Washroom cleaning

Every WC needs to be cleaned after each use; a janitor monitors usage. The housekeeping team sprays down a WC with disinfectant after each user. The top of the WC is cleaned and then washed with water; a seat sanitising chemical is then applied. For cleaning a 4 ft x 5 ft WC, five minutes are more than enough.

Brushes are used for regular cleaning. A wet mop and floor brush are used for a deep wash of the washroom every night, and once a week, a single disc machine is used for deep cleaning of washroom floors.

Automatic dispensers

All water taps are sensor-activated. When an employee uses a manual dispenser of hand soap, there is a tendency to press it two-three times. Apart from consuming more liquid, this practice can also harm the internal mechanism of the machine and impair its life-span. We have only automated dispensers across the facility.

I have seen a demonstration of an IoT-linked dispenser which generates mobile alerts when the level of the hand soap falls; the housekeeping supervisor can then go and refill the unit. We plan to implement this soon.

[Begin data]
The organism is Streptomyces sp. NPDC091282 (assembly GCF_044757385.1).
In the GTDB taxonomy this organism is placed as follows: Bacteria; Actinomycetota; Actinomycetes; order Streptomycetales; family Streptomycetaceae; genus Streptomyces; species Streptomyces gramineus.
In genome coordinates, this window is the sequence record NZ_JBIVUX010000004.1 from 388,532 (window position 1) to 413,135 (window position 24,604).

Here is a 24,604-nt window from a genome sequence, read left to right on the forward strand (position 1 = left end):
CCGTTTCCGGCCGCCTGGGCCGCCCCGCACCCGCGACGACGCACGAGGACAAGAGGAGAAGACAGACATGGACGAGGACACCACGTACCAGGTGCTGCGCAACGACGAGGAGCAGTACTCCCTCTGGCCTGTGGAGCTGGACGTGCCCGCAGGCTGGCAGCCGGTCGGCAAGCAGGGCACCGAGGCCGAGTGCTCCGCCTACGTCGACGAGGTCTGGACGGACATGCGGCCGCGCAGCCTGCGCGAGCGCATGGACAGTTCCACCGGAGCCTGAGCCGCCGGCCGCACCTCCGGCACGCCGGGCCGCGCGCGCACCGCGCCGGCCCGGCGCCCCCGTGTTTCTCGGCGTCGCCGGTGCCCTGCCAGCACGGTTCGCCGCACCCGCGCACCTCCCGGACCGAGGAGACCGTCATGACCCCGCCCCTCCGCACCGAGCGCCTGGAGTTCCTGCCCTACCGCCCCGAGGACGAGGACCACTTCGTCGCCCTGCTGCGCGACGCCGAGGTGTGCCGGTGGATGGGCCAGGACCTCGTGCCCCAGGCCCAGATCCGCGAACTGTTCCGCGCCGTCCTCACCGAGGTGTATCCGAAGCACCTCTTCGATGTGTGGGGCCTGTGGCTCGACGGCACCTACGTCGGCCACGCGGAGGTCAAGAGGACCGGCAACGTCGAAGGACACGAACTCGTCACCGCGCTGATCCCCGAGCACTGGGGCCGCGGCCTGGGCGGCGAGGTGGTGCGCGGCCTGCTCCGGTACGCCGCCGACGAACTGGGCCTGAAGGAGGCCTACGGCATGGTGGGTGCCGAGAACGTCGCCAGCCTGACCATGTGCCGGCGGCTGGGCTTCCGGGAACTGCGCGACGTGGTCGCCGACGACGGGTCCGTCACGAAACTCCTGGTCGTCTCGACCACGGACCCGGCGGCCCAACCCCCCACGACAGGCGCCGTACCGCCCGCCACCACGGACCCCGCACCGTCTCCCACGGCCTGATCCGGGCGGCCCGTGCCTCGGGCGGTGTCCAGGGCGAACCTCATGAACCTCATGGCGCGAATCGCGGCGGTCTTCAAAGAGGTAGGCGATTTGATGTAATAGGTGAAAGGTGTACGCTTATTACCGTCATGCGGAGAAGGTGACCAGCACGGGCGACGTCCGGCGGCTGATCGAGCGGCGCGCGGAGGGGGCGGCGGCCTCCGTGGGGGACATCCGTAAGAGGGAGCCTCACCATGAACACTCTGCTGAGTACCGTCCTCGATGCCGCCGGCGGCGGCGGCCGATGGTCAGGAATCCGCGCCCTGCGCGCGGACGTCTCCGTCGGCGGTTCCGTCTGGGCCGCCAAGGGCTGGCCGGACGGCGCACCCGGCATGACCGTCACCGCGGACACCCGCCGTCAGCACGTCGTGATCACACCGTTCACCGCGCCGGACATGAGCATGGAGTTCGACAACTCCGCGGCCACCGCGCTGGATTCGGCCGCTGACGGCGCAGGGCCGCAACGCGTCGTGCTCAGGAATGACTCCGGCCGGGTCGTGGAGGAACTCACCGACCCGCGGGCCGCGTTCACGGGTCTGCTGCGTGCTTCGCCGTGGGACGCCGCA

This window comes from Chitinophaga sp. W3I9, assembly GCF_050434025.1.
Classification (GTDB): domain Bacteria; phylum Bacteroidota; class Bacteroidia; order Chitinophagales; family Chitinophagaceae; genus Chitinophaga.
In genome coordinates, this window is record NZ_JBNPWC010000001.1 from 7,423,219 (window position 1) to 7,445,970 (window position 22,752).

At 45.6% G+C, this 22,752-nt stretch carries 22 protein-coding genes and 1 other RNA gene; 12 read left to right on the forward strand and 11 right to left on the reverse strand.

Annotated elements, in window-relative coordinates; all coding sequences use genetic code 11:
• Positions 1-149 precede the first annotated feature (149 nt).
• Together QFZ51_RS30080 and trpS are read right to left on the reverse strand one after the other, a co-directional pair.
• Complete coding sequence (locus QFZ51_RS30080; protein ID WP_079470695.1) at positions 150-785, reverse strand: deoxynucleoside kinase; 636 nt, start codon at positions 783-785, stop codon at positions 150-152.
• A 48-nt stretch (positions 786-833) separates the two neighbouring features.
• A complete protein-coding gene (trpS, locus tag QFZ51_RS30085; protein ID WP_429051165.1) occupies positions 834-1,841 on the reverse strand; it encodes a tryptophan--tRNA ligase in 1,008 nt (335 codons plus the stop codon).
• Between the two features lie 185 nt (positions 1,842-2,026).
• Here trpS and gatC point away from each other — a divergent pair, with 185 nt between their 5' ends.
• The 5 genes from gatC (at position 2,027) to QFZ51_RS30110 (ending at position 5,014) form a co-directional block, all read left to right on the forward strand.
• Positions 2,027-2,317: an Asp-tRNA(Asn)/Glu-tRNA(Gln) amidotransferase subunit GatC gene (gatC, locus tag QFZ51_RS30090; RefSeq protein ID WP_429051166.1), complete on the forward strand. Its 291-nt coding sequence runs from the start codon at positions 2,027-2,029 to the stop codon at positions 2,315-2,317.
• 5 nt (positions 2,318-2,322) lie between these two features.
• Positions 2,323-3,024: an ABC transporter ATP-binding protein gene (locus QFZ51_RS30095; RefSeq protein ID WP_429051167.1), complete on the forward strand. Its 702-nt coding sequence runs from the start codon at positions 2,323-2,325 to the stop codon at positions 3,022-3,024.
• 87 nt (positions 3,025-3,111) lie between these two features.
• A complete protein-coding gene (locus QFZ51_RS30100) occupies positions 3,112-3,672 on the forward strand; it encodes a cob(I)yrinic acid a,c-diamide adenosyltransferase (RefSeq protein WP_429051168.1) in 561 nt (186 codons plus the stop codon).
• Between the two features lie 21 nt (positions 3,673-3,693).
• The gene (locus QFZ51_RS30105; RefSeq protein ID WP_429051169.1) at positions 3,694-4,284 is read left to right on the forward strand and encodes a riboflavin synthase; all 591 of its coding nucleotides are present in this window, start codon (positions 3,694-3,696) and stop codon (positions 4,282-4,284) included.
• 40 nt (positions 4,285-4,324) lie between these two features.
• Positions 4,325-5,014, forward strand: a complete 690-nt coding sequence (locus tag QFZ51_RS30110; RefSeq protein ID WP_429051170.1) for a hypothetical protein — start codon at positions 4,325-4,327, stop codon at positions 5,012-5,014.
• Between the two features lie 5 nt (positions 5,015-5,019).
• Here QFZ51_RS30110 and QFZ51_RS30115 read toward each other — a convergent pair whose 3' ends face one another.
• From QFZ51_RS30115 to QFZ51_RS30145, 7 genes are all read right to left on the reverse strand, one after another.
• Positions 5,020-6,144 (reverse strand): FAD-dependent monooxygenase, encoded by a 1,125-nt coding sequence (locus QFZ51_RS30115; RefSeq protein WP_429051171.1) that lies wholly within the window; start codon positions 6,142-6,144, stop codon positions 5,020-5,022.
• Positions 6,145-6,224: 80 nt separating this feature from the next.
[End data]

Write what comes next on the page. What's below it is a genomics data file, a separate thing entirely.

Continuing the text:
Odour monitors

These devices alerts us when the odour in a particular washroom crosses certain levels; a janitor can then be sent for immediate cleanup.

With this system, the need for manpower can be reduced by 50% or more. Because instead of cleaning a washroom every half an hour, we can smartly deploy manpower for cleaning only when needed. We save on manpower costs, and the same manpower can be deployed elsewhere.

QR codes

Previously, we had physical checklists stuck in washrooms, where a janitor would show up at a particular time and ‘tick’ the boxes. Now, he can scan the QR code attached in each washroom to generate a digital checklist on his phone, and mark each area part (mirror, WC, urinal etc) of a washroom that has been cleaned by him.

This has threefold advantages: It helps us go paperless, saves time by going digital, and gives us real-time data about the state of cleaning.

Work area cleaning